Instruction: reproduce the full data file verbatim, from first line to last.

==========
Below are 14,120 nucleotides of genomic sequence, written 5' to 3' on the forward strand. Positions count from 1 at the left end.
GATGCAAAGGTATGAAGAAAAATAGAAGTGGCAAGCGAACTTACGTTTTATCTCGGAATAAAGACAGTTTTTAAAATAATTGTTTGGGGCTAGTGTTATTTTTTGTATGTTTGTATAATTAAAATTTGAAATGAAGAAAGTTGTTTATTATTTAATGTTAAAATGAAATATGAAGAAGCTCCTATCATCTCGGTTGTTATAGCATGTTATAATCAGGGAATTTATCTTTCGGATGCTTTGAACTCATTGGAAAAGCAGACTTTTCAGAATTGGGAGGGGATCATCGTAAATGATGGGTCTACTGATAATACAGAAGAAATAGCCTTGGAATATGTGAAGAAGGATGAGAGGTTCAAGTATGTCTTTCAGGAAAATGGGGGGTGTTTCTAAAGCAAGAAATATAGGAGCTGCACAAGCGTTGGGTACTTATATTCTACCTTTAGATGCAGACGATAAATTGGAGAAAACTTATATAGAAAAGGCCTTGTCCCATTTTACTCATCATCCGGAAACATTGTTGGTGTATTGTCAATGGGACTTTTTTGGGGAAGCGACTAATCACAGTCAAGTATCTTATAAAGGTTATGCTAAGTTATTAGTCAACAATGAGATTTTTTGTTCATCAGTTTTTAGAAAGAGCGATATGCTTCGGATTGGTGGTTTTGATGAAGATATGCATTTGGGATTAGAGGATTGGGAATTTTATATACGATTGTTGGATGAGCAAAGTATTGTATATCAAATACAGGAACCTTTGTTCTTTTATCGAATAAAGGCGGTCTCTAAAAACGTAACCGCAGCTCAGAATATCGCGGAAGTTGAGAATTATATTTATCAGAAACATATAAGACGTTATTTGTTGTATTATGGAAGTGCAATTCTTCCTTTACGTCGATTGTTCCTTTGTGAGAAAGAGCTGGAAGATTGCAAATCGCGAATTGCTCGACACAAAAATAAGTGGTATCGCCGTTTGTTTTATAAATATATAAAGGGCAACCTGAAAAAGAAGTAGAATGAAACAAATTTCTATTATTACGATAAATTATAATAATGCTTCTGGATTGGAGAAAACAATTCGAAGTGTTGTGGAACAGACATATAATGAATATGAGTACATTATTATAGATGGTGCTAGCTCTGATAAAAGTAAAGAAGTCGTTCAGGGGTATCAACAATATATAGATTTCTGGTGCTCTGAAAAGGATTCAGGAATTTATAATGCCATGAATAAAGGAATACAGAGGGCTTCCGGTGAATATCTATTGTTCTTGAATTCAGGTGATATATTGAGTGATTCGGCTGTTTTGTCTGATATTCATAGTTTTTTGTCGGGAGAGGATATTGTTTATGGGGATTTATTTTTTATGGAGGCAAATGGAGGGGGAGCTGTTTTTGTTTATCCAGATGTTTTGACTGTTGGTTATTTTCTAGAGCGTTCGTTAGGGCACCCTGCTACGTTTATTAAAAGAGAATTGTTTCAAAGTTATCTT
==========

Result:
Below are 14,120 nucleotides of genomic sequence, written 5' to 3' on the forward strand. Positions count from 1 at the left end.
GATGCAAAGGTATGAAGAAAAATAGAAGTGGCAAGCGAACTTACGTTTTATCTCGGAATAAAGACAGTTTTTAAAATAATTGTTTGGGGCTAGTGTTATTTTTTGTATGTTTGTATAATTAAAATTTGAAATGAAGAAAGTTGTTTATTATTTAATGTTAAAATGAAATATGAAGAAGCTCCTATCATCTCGGTTGTTATAGCATGTTATAATCAGGGAATTTATCTTTCGGATGCTTTGAACTCATTGGAAAAGCAGACTTTTCAGAATTGGGAGGGGATCATCGTAAATGATGGGTCTACTGATAATACAGAAGAAATAGCCTTGGAATATGTGAAGAAGGATGAGAGGTTCAAGTATGTCTTTCAGGAAAATGGGGGGTGTTTCTAAAGCAAGAAATATAGGAGCTGCACAAGCGTTGGGTACTTATATTCTACCTTTAGATGCAGACGATAAATTGGAGAAAACTTATATAGAAAAGGCCTTGTCCCATTTTACTCATCATCCGGAAACATTGTTGGTGTATTGTCAATGGGACTTTTTTGGGGAAGCGACTAATCACAGTCAAGTATCTTATAAAGGTTATGCTAAGTTATTAGTCAACAATGAGATTTTTTGTTCATCAGTTTTTAGAAAGAGCGATATGCTTCGGATTGGTGGTTTTGATGAAGATATGCATTTGGGATTAGAGGATTGGGAATTTTATATACGATTGTTGGATGAGCAAAGTATTGTATATCAAATACAGGAACCTTTGTTCTTTTATCGAATAAAGGCGGTCTCTAAAAACGTAACCGCAGCTCAGAATATCGCGGAAGTTGAGAATTATATTTATCAGAAACATATAAGACGTTATTTGTTGTATTATGGAAGTGCAATTCTTCCTTTACGTCGATTGTTCCTTTGTGAGAAAGAGCTGGAAGATTGCAAATCGCGAATTGCTCGACACAAAAATAAGTGGTATCGCCGTTTGTTTTATAAATATATAAAGGGCAACCTGAAAAAGAAGTAGAATGAAACAAATTTCTATTATTACGATAAATTATAATAATGCTTCTGGATTGGAGAAAACAATTCGAAGTGTTGTGGAACAGACATATAATGAATATGAGTACATTATTATAGATGGTGCTAGCTCTGATAAAAGTAAAGAAGTCGTTCAGGGGTATCAACAATATATAGATTTCTGGTGCTCTGAAAAGGATTCAGGAATTTATAATGCCATGAATAAAGGAATACAGAGGGCTTCCGGTGAATATCTATTGTTCTTGAATTCAGGTGATATATTGAGTGATTCGGCTGTTTTGTCTGATATTCATAGTTTTTTGTCGGGAGAGGATATTGTTTATGGGGATTTATTTTTTATGGAGGCAAATGGAGGGGGAGCTGTTTTTGTTTATCCAGATGTTTTGACTGTTGGTTATTTTCTAGAGCGTTCGTTAGGGCACCCTGCTACGTTTATTAAAAGAGAATTGTTTCAAAGTTATCTT